Saving Sarajevo: UN admits that 'safe areas' do not exist: Protection for Muslims

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THE UNITED NATIONS forces in Sarajevo yesterday admitted that the 'safe areas' set up to protect Muslims in Bosnia do not in fact exist. As the Serbian offensive against the city shows no sign of ebbing, the UN spokesman in Sarajevo, Barry Frewer, said the international body never guaranteed protection to 300,000 civilians in Sarajevo, even if the Serbs smashed through the city's defensive ring.

'There are no guarantees, because safe areas have not been implemented,' he said. 'We cannot use force to stop fighting, we can only offer our good offices to mediate.' Mr Frewer added that a UN resolution proclaiming six towns in Bosnia 'safe areas' for Muslims had no practical effect without an agreement from all sides in the conflict, including Bosnian Serbs. Lacking this vital point, the UN says it cannot protect their inhabitants.

The UN resolution on 'safe areas' adopted in May did not talk of winning approval from Bosnian Serbs. The plan was described as a poor consolation prize for the Muslims after the US, Russia, Britain and France ditched the Vance-Owen plan. This proposed dividing Bosnia into 10 provinces and was more favourable to the Muslims. The big powers scrapped Vance-Owen, claiming it was unrealistic. The reason was that Bosnian Serbs would never relinquish any of the territory they seized in the civil war. Delighted by the turn-around, the Bosnian Serb leader, Radovan Karadzic, enthusiastically promised co-operation over 'safe areas'. But appeasement has only whetted Serb appetites for territory. Now they want to gobble up 'safe areas' as well, starting with half of Sarajevo, and the whole of Gorazde, Zepa and Srebrenica.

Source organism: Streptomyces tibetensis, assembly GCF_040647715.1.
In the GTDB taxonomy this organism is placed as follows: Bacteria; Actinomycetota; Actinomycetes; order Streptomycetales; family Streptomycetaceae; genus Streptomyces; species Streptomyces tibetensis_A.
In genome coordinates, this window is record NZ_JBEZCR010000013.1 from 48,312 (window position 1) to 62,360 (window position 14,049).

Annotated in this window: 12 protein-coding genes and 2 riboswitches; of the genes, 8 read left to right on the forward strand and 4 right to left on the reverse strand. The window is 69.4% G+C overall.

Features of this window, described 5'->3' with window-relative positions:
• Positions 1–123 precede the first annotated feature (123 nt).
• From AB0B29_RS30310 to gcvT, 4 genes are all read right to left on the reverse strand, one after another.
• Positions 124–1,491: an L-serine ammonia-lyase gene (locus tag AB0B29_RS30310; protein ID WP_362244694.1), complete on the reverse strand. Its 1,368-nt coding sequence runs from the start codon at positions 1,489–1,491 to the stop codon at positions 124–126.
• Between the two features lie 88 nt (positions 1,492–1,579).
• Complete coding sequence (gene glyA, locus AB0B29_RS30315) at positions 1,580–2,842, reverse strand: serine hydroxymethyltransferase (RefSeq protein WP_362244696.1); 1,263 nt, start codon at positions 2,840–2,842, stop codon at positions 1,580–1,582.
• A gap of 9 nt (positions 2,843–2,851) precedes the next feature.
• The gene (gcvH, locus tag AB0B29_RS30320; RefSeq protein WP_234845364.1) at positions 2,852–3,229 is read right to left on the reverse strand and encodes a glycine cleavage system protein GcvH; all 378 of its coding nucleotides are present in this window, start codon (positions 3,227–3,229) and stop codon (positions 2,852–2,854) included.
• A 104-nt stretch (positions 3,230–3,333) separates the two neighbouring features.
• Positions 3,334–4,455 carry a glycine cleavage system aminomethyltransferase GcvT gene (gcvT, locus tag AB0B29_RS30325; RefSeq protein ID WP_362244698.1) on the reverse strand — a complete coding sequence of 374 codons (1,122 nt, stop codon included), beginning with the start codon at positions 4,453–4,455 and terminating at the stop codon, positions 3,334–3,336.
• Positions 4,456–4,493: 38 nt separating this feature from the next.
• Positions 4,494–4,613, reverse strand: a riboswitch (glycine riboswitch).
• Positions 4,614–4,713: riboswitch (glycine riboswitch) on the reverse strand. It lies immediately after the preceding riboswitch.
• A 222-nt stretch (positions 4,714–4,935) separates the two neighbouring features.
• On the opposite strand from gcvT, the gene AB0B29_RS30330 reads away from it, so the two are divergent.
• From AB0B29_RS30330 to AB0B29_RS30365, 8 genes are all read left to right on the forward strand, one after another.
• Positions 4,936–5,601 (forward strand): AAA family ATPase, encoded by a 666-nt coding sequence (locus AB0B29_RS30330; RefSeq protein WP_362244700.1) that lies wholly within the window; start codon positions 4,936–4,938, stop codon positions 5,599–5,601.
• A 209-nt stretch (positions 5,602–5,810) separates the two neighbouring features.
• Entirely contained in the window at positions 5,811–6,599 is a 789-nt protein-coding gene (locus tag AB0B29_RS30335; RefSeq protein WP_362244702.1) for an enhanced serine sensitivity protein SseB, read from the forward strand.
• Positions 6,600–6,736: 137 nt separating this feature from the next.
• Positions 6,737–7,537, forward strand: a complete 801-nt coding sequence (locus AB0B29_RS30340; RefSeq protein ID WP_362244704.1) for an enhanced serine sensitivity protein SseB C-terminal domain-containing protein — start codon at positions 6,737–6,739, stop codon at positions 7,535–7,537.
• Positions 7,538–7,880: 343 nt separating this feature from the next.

The UN admission will confirm the worst fears of the Bosnian Muslims that the international community has no bottom line when it comes to protecting their rights against better armed opponents.

It comes after besieging Serbs have shelled with French and Ukrainian peace-keepers in Sarajevo. Most recently, seven shells fired from Serbian positions landed only yards from French soldiers setting up a new base near the Bosnian television centre.

Yesterday a spokesman for the French said the Serbian shelling 'did not constitute a direct threat' to the security of the soldiers, adding that the shells landed several hundred yards away. Earlier eyewitnesses claimed the shells landed only 50 yards from the soldiers, forcing them to run for cover.

Serbian attacks on Mount Igman and Zuc hill have continued in spite of a new ceasefire. The hills are the only high points around Sarajevo still held by Muslim-led government forces, and if they go, there are no more natural obstacles to Serbs taking the Bosnian capital.

The UN forces are finding themselves under hostile Serbian fire with growing frequency, each time they move out of established bases in the centre and set up points on the outskirts of the city. The French goal is to set up a 'safe area' in Sarajevo almost by stealth. The Serbs know this very well, and are shelling to stop the soldiers from establishing what are called 'trip-wire positions' on the main exits to and from the city.

Earlier this week the new UN chief in Bosnia, General Francis Briquemont issued a tough-sounding warning to the Serbs - 'fire again and we will open fire immediately'. The Belgian force commander said he was seeking an urgent meeting with the Bosnian Serb commander, Ratko Mladic, to seek an explanation for the weekend shelling of French soldiers in Sarajevo's Zetra stadium, where UN vehicles were set on fire by an hour-long barrage of Serbian tanks shells. Mr Mladic was unmoved by this verbal ticking off. With some embarrassment, the UN confessed yesterday that Gen Briquemont had not been able to make contact with the Serbian commander for two days.